An additional insured endorsement is an amendment to the named insured’s policy, usually the general liability policy, that extends coverage under the terms of the policy to another entity.
“This is usually required in a contract where company A needs to provide insurance coverage to company B, so company B enjoys protection from a new risk that arises out of company A’s conduct or operations,” says Shantih M. Charlton, CIC, CISR, senior account executive at Momentous Insurance Brokerage, Inc.
Smart Business spoke with Charlton about why you need additional insured endorsements from the companies you work with, and why you may need to provide them.
What are some examples of when an additional insured endorsement is needed?
A building owner/landlord may require a tenant to name the owner/landlord as an additional insured on the tenant’s insurance policies. If there is an accident or loss on the rented premises, such as a slip, trip or fall, the tenant’s insurance coverage can respond to the claim.
Another example would be a general contractor requiring subcontractors to name it and the owner as additional insureds on the subcontractor’s policies. Then, the subcontractor’s insurance protects the general contractor and owner if someone sues based on an accident arising from the work of the subcontractor.
Also, product manufacturers may cover its sellers as additional insureds. In these cases, the retailers are better protected from claims arising from products they sell.
How is additional insured status provided?
A certificate and endorsement are both required to provide additional insured status. The carrier needs to issue the endorsement, which is part of the policy. If you receive a certificate stating that additional insured status applies but there is no endorsement attached, request a copy of the actual endorsement or policy wording.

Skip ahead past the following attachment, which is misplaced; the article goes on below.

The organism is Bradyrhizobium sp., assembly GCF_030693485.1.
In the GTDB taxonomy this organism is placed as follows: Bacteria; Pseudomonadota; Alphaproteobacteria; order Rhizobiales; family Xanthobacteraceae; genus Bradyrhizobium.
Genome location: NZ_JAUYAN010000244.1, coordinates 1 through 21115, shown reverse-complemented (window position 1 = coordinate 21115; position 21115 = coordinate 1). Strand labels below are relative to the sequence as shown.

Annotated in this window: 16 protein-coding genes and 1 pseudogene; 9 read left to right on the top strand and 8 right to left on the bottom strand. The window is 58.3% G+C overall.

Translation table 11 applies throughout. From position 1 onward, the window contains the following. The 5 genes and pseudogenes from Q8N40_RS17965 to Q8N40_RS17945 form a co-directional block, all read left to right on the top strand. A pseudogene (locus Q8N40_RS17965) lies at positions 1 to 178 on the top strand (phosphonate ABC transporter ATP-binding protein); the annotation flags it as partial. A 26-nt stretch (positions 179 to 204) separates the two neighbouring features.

What is the cost to add this endorsement?
It might already be included in the policy premium, or it could cost $100 to $500 extra. The cost of adding an additional insured to a liability insurance policy is generally low, as compared to the costs of the original premium.
If you get a certificate from someone with the additional insured endorsement, do you still need your own insurance?
Yes. Additional insured status doesn’t mean you don’t need insurance. It only means the company receiving the additional insured status has insurance for the other company’s negligence. So if company A is an additional insured on company B’s policy, it is covered if company B’s negligence causes a claim and company A is named in a resulting lawsuit. If that same claim was actually due to company A’s negligence, or if company B’s insurance limits were not adequate, company A would need its own policy to protect its interests.
Is an additional insured endorsement the same thing as a named insured?
No. A named insured is the person designated in the policy as the insured. Additional insured status does not give the same rights under the policy terms as a ‘named insured’ or ‘insured.’
What should you keep in mind when entering into an agreement with another business?
Whenever your business enters into an agreement with another business, follow these general principals:
• Never assume the other business has liability coverage. Obtain a certificate of insurance or copy of their policy.
• Review both the contract and endorsement with legal and insurance representatives. Each situation presents unique risks, and contract wording and policy forms can vary greatly.
• Understand what your additional insured coverage status covers. Consult with your insurance adviser to better understand how this affects your business.
Shantih M. Charlton, CIC, CISR, is a senior account executive at Momentous Insurance Brokerage, Inc. Reach her at (818) 933-9860 or email@example.com.
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